Delegates at the Union of Students in Ireland Congress have passed a motion to join calls for the reopening of the Gay Men’s’ Health Service (GMHS) clinic and other sexual healthcare facilities that are currently closed or highly restricted due to the COVID-19 pandemic.
USI will now lobby for these services to be reinstated as a matter of urgency – the GMHS is currently only open for returning PrEP patients, leaving no services for other issues affecting gay men and the rest of the LGBTQI+ community and others.
While a phased reintroduction of STI services is currently under way, this needs to be sped-up, as access to important sexual health services cannot continue to be denied.
At present, GMHS is Ireland’s only dedicated statutory sexual health and wellbeing service for gay and bisexual men, men who have sex with men and the trans population.
USI Vice President for Equality and Citizenship, Marie Lyons said: “Today marks 386 days that the Gay Men’s’ Health Service has been closed. That’s 386 days with no access to STI testing, 386 days of no access to PEP and PrEP, 386 days of no access to HIV Prevention, 386 days of no access to vaccines and 386 days of no access to counselling – this cannot continue.”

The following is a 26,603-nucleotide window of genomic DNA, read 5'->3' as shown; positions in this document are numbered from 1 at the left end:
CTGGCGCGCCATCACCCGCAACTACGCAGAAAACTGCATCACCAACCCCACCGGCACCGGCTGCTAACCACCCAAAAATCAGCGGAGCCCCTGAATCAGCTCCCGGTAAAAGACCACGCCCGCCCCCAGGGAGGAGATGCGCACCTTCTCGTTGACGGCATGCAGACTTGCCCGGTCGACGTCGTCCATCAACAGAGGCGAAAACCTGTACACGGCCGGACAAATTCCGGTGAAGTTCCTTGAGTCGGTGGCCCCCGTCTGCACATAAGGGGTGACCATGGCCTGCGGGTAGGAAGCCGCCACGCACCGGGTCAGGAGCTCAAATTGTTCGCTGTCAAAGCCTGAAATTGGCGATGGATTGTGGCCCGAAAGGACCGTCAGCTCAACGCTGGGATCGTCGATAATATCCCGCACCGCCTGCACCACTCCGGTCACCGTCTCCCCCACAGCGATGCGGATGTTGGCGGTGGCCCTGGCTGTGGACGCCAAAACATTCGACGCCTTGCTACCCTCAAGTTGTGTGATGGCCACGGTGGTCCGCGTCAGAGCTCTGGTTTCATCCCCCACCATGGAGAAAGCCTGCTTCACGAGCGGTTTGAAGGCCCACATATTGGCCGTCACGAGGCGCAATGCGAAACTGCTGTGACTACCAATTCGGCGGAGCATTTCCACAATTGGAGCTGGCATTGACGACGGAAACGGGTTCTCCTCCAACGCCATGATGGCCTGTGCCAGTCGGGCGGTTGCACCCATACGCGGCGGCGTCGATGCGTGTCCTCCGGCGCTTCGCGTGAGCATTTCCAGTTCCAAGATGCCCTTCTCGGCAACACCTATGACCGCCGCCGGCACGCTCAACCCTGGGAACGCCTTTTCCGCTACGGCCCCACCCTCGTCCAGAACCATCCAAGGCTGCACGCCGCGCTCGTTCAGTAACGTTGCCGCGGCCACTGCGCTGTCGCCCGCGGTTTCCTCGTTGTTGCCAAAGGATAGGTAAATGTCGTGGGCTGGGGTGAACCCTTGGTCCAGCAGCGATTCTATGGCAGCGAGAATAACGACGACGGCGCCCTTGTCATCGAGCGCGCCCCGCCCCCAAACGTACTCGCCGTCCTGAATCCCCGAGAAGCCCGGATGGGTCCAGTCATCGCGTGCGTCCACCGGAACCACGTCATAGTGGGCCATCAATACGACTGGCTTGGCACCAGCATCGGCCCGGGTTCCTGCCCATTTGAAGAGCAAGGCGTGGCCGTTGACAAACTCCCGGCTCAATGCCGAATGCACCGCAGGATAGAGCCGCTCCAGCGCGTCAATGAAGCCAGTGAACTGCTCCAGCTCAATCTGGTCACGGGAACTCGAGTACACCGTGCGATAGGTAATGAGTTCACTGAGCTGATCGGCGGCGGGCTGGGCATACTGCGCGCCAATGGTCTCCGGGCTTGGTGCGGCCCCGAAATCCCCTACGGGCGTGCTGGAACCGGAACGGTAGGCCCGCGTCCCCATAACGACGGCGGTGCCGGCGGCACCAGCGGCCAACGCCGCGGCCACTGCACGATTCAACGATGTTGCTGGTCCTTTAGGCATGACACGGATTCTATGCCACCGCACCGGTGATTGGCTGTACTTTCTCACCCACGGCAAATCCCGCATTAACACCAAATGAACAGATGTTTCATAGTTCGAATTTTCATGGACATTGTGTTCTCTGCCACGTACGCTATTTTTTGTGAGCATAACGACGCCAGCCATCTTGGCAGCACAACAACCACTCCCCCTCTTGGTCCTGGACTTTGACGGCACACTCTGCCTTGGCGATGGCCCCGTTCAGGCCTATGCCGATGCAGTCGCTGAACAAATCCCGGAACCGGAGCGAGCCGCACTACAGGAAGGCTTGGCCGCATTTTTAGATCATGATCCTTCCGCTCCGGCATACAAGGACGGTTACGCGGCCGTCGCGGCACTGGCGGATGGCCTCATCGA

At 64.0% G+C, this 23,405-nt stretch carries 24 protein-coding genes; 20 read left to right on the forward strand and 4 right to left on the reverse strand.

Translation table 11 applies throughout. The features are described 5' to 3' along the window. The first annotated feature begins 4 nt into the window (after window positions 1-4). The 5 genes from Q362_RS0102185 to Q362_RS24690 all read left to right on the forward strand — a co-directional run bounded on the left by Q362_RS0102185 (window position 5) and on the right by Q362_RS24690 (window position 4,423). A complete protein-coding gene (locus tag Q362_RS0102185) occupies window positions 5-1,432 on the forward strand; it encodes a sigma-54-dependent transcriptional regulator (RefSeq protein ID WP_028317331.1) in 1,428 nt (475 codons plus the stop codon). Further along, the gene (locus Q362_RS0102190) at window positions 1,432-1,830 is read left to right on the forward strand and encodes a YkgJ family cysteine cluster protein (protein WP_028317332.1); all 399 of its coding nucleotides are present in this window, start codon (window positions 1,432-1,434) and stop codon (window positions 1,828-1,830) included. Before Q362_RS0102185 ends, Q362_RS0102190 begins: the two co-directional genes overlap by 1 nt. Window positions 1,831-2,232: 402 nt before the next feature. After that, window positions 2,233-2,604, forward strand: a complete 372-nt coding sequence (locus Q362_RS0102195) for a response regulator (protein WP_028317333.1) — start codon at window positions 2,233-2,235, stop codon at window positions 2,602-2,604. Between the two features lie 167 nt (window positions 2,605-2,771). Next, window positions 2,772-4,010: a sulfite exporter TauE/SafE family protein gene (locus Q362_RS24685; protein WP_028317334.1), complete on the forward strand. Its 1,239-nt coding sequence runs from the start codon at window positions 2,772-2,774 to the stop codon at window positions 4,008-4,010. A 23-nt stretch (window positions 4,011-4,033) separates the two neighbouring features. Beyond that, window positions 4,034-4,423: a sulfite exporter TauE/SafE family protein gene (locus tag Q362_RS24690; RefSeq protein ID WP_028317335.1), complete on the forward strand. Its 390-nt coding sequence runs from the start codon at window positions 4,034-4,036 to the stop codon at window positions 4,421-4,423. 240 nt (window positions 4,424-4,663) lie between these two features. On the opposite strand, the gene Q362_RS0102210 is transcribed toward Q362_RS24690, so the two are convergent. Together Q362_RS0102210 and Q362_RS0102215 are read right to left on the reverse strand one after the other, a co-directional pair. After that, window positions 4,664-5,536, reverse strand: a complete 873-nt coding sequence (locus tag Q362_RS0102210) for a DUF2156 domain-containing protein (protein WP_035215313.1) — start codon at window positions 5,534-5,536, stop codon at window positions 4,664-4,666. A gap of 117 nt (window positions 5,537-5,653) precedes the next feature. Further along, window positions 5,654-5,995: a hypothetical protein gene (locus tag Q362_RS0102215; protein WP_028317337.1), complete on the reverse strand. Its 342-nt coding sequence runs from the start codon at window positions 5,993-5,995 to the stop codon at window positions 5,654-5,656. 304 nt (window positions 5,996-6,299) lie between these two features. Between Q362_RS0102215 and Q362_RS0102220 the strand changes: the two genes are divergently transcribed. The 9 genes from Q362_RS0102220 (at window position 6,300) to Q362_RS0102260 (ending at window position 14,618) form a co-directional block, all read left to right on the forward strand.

“The reopening of the GMHS clinic is vital as almost 12,000 gay and bisexual men and trans people availed of testing, treatment, vaccination and prevention services at the clinic last year.”
The motion, proposed by TU Dublin Students’ Union and supported by the Vice President for Equality and Citizenship, will mandate the USI Executive Team to lobby for the reopening of the GMHS clinic and other sexual healthcare facilities.
Deputy President TU Dublin (Blanchardstown Campus) Students’ Union, Luke Daly said: “It is devastating to see that these lifesaving services have been left unsupported. Our rates of HIV diagnoses are still well above European averages. COVID-19 is not the first large-scale health issue we’ve seen in this lifetime, it is just the most publicised. The LGBTQI+ community faced the HIV and AIDS epidemic back in the 80s and 90s and yet here we are a year on, missing four effective testing and treating methods. It is extremely disappointing, and we need to reopen services and start investing into specialised queer health services.”